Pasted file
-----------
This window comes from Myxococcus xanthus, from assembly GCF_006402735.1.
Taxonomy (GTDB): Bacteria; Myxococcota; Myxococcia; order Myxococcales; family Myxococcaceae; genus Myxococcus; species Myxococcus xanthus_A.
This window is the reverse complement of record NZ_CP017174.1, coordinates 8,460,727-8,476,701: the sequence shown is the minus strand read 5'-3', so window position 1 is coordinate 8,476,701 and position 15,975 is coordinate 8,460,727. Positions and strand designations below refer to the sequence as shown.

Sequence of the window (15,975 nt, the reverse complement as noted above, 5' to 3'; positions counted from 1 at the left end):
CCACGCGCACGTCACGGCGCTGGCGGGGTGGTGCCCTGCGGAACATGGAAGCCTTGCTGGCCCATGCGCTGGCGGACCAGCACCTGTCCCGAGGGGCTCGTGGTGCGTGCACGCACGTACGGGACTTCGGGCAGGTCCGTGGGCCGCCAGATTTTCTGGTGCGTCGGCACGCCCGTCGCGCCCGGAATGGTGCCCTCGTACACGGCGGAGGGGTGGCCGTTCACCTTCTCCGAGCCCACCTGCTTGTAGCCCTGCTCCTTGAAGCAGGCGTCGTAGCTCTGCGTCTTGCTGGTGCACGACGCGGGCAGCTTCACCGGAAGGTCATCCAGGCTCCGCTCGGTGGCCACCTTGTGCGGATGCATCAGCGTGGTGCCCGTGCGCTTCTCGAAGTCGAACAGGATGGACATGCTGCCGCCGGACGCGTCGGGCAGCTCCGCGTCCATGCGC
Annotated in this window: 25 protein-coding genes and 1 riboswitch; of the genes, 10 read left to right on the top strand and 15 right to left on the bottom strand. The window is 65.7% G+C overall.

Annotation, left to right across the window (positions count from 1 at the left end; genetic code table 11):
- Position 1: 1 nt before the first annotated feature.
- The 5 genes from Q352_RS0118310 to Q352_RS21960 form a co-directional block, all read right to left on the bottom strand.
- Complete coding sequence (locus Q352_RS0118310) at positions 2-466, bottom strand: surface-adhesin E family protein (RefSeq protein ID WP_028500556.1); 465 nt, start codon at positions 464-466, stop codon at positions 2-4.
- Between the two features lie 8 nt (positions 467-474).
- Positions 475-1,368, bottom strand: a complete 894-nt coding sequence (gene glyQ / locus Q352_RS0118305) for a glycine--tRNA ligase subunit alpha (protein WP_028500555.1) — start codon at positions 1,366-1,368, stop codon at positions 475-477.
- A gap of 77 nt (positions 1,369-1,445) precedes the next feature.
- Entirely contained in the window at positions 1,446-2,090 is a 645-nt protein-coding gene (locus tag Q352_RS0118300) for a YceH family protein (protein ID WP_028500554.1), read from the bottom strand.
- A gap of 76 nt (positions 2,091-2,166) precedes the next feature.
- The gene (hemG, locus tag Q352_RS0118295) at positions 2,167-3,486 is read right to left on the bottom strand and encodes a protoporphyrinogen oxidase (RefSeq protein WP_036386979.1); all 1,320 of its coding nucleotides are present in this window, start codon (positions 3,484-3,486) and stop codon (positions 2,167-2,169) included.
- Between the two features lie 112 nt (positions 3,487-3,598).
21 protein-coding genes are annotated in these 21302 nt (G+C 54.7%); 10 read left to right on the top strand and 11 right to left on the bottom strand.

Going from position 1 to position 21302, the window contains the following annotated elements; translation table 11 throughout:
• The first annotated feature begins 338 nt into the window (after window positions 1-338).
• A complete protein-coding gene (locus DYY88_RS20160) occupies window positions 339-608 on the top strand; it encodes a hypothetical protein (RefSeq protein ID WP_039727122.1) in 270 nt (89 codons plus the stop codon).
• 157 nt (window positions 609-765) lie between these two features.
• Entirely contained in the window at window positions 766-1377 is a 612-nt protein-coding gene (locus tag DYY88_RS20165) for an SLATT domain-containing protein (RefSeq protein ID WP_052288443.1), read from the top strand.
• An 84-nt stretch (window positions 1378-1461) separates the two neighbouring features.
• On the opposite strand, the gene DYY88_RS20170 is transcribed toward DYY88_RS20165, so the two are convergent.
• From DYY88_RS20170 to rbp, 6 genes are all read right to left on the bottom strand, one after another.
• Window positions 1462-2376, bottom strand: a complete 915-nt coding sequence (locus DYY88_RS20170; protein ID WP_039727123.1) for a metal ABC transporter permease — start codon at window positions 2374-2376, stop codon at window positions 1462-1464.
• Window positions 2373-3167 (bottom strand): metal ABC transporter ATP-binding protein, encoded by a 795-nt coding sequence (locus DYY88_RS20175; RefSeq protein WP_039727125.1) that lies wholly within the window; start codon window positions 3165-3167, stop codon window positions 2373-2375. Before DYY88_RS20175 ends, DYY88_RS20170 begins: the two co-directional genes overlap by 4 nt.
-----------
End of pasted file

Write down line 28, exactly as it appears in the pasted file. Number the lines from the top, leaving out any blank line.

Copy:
• Window positions 2373-3167 (bottom strand): metal ABC transporter ATP-binding protein, encoded by a 795-nt coding sequence (locus DYY88_RS20175; RefSeq protein WP_039727125.1) that lies wholly within the window; start codon window positions 3165-3167, stop codon window positions 2373-2375. Before DYY88_RS20175 ends, DYY88_RS20170 begins: the two co-directional genes overlap by 4 nt.